Source: Best Health Magazine, Spring 2008
“A new scent should inspire you to daydream, or wear different articles of clothing, or get you in the mood for an event,” says Toronto-based fragrance expert Marian Bendeth.
Of course, with so many options at the perfume counter, finding the scent that does all that isn’t always an easy task. Sure the nose knows, but sniffing out your next best scent is as much a science as it is an art.
The safest way to find a new scent is to look for one in a similar family to your true-blue classic, or where one ingredient or a combination “accord” dominates. A knowledgeable sales person at the fragrance counter can help steer you, once you tell her what scent you typically wear.
Benedeth also has some strategies to help ensure that your love for your new scent doesn’t fade like old perfume once you bring the bottle home from the store.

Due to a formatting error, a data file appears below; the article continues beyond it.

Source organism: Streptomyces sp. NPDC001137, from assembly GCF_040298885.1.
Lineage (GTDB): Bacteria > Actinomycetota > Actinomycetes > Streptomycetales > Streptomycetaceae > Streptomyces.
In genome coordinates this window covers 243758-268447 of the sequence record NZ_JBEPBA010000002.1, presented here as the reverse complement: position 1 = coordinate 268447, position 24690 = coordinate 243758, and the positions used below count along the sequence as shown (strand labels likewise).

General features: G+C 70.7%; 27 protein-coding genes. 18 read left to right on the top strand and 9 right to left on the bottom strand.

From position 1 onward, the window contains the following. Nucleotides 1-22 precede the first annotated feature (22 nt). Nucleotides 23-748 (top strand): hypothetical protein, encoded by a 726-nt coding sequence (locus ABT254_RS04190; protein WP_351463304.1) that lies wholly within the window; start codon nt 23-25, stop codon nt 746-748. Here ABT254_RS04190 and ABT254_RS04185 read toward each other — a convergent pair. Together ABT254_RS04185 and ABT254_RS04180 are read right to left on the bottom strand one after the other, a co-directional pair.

“Scent needs warm skin and an evolution of an hour to unfold,” says Bendeth. So, no snap decisions.
Here are Bendeth’s tips for assessing a new scent at the fragrance counter:
- Spray inside of your wrist with one spritz.
- Wait 30 seconds before you smell it.
- To clear your nose of a scent, smell your sleeve—Bendeth prefers this over the coffee-bean method (some perfume counters provide jars of coffee beans to sniff).
- To prevent olfactory overload, try three scents maximum at one time.
- Don’t mix scents one on top of the other.
- Leave the perfume counter and walk around; ideally, experience the scent on you in a “neutral air environment.”
- Ask yourself, “Where would I wear this? How does it make me feel?”
If the scent doesn’t move you, move on.
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